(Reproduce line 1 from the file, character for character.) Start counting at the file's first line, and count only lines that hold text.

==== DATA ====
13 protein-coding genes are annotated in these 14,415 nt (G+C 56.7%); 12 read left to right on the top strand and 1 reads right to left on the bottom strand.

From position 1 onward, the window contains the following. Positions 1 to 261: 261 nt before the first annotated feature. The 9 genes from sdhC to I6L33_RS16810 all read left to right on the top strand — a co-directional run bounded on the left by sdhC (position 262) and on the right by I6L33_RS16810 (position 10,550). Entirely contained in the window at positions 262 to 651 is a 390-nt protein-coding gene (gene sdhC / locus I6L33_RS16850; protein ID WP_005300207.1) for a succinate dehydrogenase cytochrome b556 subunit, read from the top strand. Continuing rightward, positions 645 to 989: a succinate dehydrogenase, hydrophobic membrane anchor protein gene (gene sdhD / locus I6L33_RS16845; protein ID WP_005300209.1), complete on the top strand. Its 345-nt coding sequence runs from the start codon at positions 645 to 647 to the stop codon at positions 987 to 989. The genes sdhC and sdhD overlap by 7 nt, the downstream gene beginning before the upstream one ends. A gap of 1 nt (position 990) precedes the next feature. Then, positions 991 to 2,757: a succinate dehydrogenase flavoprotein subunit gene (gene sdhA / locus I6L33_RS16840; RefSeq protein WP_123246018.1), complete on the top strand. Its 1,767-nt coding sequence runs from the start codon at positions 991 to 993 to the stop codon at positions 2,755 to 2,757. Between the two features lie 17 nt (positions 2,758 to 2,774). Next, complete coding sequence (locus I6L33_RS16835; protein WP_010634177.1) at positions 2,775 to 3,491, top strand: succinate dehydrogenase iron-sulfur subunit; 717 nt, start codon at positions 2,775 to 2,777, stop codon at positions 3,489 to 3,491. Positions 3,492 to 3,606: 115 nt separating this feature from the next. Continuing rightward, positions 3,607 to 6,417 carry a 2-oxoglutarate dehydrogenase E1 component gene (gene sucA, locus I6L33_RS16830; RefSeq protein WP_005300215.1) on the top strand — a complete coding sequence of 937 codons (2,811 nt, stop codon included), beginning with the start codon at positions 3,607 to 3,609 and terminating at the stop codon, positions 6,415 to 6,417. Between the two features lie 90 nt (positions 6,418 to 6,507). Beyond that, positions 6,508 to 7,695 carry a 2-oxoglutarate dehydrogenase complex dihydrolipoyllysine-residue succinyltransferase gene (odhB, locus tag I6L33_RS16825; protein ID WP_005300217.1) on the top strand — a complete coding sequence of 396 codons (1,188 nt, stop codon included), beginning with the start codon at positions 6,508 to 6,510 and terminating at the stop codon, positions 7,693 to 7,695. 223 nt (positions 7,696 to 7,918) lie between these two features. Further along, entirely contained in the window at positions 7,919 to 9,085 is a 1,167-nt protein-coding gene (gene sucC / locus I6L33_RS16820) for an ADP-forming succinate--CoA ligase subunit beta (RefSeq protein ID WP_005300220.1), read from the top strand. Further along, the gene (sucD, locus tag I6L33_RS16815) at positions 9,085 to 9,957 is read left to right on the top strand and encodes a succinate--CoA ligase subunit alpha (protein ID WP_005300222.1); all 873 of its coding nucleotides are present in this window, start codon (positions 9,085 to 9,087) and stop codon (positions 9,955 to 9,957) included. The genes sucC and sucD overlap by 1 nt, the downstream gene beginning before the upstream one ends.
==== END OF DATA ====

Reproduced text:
13 protein-coding genes are annotated in these 14,415 nt (G+C 56.7%); 12 read left to right on the top strand and 1 reads right to left on the bottom strand.